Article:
Fig. 1
figure 1

Approximate change in the concentration of oxygen in Earth’s atmosphere over the last 4 billion years [7]

The decline in global oxygen concentration

Since 1989, detailed recordings from atmospheric air have been taken in order to monitor global concentrations of carbon dioxide and oxygen. Observational records of atmospheric oxygen concentration from several stations around the globe are maintained within the Scripps Institute Oxygen Programme ( Oxygen measurements are reported as changes in the oxygen/nitrogen (O2/N2) ratio of sampled air relative to a reference (air pumped in the mid-1980s and stored in the Scripps laboratory). The unit for these measurements is “per meg”, which means that a decline of 1 per meg is equivalent to a 0.0001% decline of oxygen concentration. Put another way, 1 per meg indicates one molecule out of 1,000,000 oxygen molecules, or roughly one molecule in 4.8 million molecules of air. Because natural variation of nitrogen concentration is much smaller than that for oxygen and its concentration is much higher, changes in O2/N2 ratio primarily reflect changes in oxygen concentration [9]. According to the Scripps Institute, the oxygen concentration is currently declining by ~19 per meg per year, equivalent to 4 ppm per year (Fig. 2).

Fig. 2
figure 2

Both figures reproduced with permission from [9]

a The change in oxygen concentration ration over time recorded at ‘Alert Station’ in Canada, with a parabolic fitted decay curve [9]. b The projected decline based in oxygen concentration over time, using data from nine recording station in the Scripps Programme [9]. The uncertainty of the projection, based on the nine observational records around the globe, is shown in the grey shaded area. The red dotted line denotes lowest oxygen concentration likely to be tolerated by humans and time from now at which this will occur.

From the original Scripps Institute data, it was hypothesized that the decline in atmospheric oxygen concentration was linear, however, as the dataset grows, it has been proposed that this may not be the case. One possible scenario is a parabolic decline [5]. Because the observed records span only a few decades, projection of this decay is highly uncertain and the complexity of the biogeochemical interactions makes such a projection a challenging task. However, this new mathematical model proposes that the horizon of oxygen decline will be reached much sooner than previously estimated from a linear model, leaving only a few thousand years until total oxygen depletion [5]. If we apply this parabolic projection to the currently available observed data, it predicts that the concentration of oxygen in the atmosphere will reach zero in ~4400 years, passing beyond the halfway point in ~3600 years (Fig. 2).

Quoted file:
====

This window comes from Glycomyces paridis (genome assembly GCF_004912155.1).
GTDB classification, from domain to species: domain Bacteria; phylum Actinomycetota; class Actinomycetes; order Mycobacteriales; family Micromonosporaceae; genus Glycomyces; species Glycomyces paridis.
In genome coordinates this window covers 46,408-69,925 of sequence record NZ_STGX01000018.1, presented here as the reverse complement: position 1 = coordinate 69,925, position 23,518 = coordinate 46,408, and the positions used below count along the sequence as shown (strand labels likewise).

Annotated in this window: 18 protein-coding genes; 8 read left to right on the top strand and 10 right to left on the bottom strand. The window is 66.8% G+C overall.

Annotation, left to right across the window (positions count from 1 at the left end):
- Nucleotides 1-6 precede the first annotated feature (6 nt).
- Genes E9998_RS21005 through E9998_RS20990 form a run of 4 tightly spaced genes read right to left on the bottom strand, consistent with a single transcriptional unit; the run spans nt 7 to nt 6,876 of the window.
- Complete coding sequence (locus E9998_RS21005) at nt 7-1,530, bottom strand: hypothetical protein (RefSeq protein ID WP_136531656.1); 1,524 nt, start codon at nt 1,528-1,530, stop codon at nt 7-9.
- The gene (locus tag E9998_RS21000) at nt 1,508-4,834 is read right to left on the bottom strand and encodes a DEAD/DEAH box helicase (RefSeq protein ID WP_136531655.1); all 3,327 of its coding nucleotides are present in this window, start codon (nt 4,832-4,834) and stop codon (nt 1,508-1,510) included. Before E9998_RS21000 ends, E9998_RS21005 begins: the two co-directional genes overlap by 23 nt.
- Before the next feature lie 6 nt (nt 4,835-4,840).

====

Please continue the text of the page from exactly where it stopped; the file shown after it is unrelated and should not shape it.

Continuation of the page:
The dynamics of the oxygen decline is approximated by using a stochastic model:

$$Z\left( t \right) = T\left( t \right) + A\left( t \right)\cos \left( {2\pi \varphi \left( t \right)} \right) + \tau \left( t \right)\varPhi \left( t \right),$$

Here, trend T(t) is a real-valued function, Φ(t) is a stationary generalized random process, and τ(t) is a positive real-valued smooth function used to model the heteroscedasticity of the error term. As an example, Φ(t) can be continuous autoregressive moving average random process of order (p, q). The model realistically reproduces oxygen data as a combination of a declining global trend, seasonal periodicity, and smaller-scale fluctuations of higher frequency. This oscillating decline can be clearly seen in the Scripps Institute data (Fig. 2) and hypotheses to explain it have been previously been presented [10].

Why is atmospheric oxygen concentration declining?